U.S. Army Corps of Engineers photo by Carol E. Davis, Flickr Creative CommonsU.S. Army Corps of Engineers photo by Carol E. Davis, Flickr Creative Commons

Last year, during a shared bus ride, two teens from a Buxmont Academy school upset a group of first- and second-grade Catholic school students by telling them there was no Santa Claus.

Since Buxmont is an IIRP model program that employs restorative practices, when the principal of the Catholic school called to report the event, Buxmont staff suggested a circle to hold the teens accountable and give them the chance to apologize.

Buxmont counselor Jean Scott took the two boys who made the offending comments to the Catholic school to conduct the circle, along with two other youth to serve as friends and emotional support for the boys. They met with the principal first.

“The principal was challenging but not judgmental,” says Scott. “He asked, ‘Did you ever have a dream crushed?’”

The boys were remorseful, and the young children were brought into the office so the boys could speak to them directly.

“You have to picture these really little kids in Catholic school uniforms sitting in the principal’s office with our much older kids,” says Scott.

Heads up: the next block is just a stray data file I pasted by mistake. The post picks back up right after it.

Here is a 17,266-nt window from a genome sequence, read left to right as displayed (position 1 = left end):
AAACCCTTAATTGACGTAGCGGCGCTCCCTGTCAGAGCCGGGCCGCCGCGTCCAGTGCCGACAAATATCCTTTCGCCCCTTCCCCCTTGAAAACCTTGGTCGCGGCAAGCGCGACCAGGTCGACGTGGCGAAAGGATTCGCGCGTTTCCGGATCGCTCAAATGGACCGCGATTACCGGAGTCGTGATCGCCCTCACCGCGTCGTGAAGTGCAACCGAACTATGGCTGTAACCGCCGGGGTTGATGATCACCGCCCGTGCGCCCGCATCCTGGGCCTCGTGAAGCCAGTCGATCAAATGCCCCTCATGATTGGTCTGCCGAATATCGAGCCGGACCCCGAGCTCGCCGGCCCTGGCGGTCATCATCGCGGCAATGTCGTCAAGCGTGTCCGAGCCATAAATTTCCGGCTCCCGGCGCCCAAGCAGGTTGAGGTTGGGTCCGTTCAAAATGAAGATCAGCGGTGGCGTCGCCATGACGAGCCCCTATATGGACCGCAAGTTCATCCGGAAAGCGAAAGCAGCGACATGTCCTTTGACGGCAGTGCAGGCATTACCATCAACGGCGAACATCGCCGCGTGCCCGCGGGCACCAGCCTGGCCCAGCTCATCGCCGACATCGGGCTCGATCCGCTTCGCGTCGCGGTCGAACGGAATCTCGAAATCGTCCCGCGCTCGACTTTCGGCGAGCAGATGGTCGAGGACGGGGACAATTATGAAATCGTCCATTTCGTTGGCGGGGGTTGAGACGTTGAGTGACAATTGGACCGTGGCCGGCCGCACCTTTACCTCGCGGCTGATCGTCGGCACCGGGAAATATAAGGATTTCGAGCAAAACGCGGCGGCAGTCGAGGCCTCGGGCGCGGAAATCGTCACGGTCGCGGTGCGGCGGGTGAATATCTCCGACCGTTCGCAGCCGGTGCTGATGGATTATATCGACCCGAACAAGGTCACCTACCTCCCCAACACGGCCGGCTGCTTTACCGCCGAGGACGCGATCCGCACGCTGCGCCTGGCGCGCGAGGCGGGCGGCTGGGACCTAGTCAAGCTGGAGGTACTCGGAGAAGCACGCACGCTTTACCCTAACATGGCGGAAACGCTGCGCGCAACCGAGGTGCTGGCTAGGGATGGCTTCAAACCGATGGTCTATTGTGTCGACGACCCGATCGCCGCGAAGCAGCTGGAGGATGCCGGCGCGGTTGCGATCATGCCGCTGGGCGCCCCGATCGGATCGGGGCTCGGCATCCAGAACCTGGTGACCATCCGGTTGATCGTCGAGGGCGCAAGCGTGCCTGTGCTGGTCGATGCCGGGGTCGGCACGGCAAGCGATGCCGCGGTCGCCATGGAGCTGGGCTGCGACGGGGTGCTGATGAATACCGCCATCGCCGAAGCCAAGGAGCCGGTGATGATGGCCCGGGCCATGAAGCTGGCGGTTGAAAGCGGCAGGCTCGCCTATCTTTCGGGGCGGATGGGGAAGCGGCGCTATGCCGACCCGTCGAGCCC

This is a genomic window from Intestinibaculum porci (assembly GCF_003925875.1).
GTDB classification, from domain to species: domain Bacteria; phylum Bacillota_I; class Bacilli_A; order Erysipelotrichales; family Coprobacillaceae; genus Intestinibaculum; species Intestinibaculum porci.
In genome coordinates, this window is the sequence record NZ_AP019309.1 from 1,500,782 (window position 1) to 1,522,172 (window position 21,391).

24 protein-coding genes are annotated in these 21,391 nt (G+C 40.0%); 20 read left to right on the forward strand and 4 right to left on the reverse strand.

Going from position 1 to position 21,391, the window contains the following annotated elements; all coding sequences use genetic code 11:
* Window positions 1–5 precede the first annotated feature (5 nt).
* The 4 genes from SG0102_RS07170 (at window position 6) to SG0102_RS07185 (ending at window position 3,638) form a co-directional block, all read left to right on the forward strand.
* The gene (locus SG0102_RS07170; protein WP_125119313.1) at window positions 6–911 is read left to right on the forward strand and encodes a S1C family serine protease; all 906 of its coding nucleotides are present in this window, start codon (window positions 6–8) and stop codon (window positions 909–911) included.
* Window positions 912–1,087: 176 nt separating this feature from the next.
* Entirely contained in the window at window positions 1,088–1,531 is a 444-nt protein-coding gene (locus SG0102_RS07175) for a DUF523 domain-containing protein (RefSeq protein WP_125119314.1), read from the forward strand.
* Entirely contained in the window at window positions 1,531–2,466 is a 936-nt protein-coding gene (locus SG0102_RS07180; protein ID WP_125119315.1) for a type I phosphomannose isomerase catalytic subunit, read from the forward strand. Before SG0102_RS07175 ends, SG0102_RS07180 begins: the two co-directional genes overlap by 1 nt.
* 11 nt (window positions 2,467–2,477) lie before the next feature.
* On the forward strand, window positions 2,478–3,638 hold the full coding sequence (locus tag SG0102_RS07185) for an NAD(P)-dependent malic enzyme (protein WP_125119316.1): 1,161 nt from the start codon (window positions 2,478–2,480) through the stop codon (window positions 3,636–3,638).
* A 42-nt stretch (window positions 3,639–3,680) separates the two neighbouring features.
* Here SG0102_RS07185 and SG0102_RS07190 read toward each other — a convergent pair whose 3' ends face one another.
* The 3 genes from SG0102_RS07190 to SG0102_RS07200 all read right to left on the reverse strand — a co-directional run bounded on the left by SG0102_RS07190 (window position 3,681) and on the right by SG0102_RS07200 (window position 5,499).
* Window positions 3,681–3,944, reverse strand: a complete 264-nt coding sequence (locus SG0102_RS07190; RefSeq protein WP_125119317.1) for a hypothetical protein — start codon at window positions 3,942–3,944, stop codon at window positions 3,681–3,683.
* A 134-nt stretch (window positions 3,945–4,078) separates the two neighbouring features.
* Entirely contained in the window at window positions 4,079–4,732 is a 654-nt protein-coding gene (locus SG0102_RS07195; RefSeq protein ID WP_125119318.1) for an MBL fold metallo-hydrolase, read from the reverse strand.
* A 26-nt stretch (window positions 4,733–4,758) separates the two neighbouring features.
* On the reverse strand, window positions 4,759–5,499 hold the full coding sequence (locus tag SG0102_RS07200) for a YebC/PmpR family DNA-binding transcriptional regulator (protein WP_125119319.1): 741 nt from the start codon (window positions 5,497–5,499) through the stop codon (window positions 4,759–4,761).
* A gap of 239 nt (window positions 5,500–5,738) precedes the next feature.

The boys took responsibility. They acknowledged that what they’d said wasn’t nice and apologized to the children. The mother of one of the boys, who was also present, expressed her sadness.

The two supporters – the friends of the boys – felt empowered to help out, too. They added that they didn’t want the children or the principal to think badly about the kids at Buxmont and made assurances that this would never happen again.

The little children mostly just listened, possibly because they were unfamiliar with the circle process. But the fact that these big boys were actually apologizing to them clearly made an impression.

Scott described the circle as “powerful and amazing.” The principal thanked the boys profusely for coming to address the issue with a circle, and all the participants were pleased with the outcome.

Perhaps even more important, the circle became an opportunity to share the benefits of restorative practices with the wider community.

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